A complementary approach to improve the image quality, rather than modifying acquisition conditions, is to use super-resolution algorithms, which either combine the information from multiple, low-resolution images, shifted relative to each other, or alternatively estimate a super-resolution image from a single, low resolution image with pixels that contain information from overlapping measurement volumes [17,18,19,20,21,22]. Super-resolution algorithms were originally developed for analysis of photographic images, but have also successfully been used to improve the resolution of hyperspectral images [17,18,19,20,21,22]. Super-resolution Raman spectroscopy has, however, so far been limited to silicon-based samples [17,18,19] and atmospheric, metal-based particles [17], and has not previously been applied to images of biological samples.

In the present paper, super-resolution is for the first time applied to Raman images of biological samples, i.e., cells exposed to submicron particles, which are difficult to image with good spatial resolution since they are transparent, give a comparatively low Raman signal and also have a limited measurement time because of the cell’s sensitivity to the laser irradiation. Images acquired with two different step lengths (100 nm and 500 nm) are compared, and are also compared to their corresponding super-resolution images.

2. Results and Discussion

2.1. Principal Component Analysis

Raman images of human lung epithelial cells exposed to polystyrene submicron (PS) particles were collected with two different step lengths: 100 nm (referred to as the “100 nm image”) and 500 nm (referred to as the “500 nm image”). Principal component analysis (PCA) was used to visualize particles and cells in the images, and also to reduce the number of variables (wavenumbers) prior to applying super-resolution algorithms, by selecting the first 2 principal components.

In PCA, the variance in data is summarized by new, orthogonal variables, so called principal components (PCs) [8,10]. The first PC describes the largest variance [8,10]. All spectra/pixels in the Raman images are given score values, which are interpreted as concentrations of the corresponding PC [8,10]. The loadings are the weights that should be multiplied with the original variables, i.e., wavenumbers, in order to get the score values [8,10]. They should be interpreted together with the scores [8,10]. It should however be noted that negative loading values do not imply that the original spectra have peaks with negative values [8,10].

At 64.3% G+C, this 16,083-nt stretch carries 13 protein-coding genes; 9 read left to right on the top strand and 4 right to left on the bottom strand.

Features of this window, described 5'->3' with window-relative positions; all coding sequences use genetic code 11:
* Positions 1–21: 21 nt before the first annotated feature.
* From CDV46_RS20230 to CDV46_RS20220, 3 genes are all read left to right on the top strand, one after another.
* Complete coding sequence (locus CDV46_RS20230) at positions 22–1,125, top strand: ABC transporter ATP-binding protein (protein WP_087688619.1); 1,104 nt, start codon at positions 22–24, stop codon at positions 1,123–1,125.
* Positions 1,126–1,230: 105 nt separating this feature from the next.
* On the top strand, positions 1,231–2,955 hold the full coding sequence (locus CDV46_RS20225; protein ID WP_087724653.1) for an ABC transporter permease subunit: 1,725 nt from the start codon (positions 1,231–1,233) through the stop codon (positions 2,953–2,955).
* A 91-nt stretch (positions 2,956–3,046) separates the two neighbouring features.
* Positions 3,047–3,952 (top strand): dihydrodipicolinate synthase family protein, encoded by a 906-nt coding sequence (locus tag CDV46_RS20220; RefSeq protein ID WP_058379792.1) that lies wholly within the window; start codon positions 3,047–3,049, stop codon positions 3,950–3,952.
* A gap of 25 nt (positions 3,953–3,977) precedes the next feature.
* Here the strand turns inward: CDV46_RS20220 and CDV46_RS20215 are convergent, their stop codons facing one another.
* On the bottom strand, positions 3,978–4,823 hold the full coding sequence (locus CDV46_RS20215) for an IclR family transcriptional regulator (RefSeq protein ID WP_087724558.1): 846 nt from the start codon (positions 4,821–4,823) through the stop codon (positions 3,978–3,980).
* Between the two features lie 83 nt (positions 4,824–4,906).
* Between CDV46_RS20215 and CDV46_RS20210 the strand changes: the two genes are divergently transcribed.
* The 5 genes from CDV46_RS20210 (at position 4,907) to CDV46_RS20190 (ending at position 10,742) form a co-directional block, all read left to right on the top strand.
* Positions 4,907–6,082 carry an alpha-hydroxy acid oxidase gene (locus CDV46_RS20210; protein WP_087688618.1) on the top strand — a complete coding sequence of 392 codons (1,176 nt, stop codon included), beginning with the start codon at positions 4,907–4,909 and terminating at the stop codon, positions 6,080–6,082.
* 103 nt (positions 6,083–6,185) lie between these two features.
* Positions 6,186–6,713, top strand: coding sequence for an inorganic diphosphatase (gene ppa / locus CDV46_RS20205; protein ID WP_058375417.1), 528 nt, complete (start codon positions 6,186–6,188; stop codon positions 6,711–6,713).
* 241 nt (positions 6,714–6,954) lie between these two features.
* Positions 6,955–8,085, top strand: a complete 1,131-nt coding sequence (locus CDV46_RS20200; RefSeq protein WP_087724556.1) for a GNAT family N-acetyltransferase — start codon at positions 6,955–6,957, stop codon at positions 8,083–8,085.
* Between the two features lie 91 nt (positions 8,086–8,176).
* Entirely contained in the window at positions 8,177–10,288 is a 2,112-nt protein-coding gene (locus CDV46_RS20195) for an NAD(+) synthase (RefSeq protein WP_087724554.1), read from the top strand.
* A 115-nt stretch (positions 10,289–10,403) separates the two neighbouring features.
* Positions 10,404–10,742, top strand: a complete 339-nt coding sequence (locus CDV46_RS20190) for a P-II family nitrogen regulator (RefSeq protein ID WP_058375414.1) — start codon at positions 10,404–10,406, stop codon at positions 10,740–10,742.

Figure 1 shows the loadings of the first PC (PC1) and second PC (PC2) from PCA models of the 100 nm image and the 500 nm image. It is evident that PC1 captures the fluorescence background and an overall intensity variation in the Raman spectra with pronounced contribution from the Raman band at ≈2900 cm−1 due to ν(C–H) stretching modes, which can be used to visualize the cells in Raman images [6,7,11]. In the 500 nm image, the lowest intensities and lowest score values are observed for the pixels acquired from the cell and the highest intensity and highest score values are observed from pixels from outside of the cell. An opposite response is observed in PC1 for the 100 nm image.

Figure 1
Loadings for principal components (PCs) ((a) PC1 and (b) PC2) for principal component analysis (PCA) of the 500 nm image. Loadings for (c) PC1 and (d) PC2 for PCA of the 100 nm image. Raman bands assigned to polystyrene submicron (PS) particles are marked ...

PS is in both PCA models described by PC2, whose loading plots have similarities to a reference spectrum of PS (Figure 2). In both models, pixels/spectra from PS have low score values in PC2 (apparent as negative bands in Figure 2b,d). Variables that are correlated may be described by the same PC, irrespective of the origin of their variance. It is therefore possible that PC2 also contains spectral information from other sources than PS. However, the presence of characteristic Raman bands from PS, their relative intensities, which agrees with the relative intensities of the strongest Raman bands from PS (Figure 2), and the score maps (Figure 3b,c), which show probable particles, suggest that PC2 represents PS very well. It is worth noting that the spectral quality is very low in single pixel spectra (Figure 4) and multivariate analysis such as PCA, which considers averaging over many pixels, can therefore be considered as more reliable than an analysis of single Raman bands. Raw spectra showed only small variations in fluorescence background. Spectral pre-treatment, such as baseline correction, was therefore not necessary. The small variation in fluorescence background seems also to be explained by PC1 and not PC2 (see Figure 2).

Figure 2
Loadings for PC2 for (a) the 500 nm image; and (b) the 100 nm image. (c) Reference spectrum of PS multiplied by −1. Raman bands assigned to PS are marked with dashed lines. An intensity offset have been added to the spectra.
Figure 3
Normalized score maps of PC1 from the PCA model of (a) the 100 nm image and (b) the 500 nm image. Normalized score maps of PC2 from the PCA of (c) the 100 nm image and (d) the 500 nm image. The large crosses (lines at X ≈ 11.5 µm and ...
Figure 4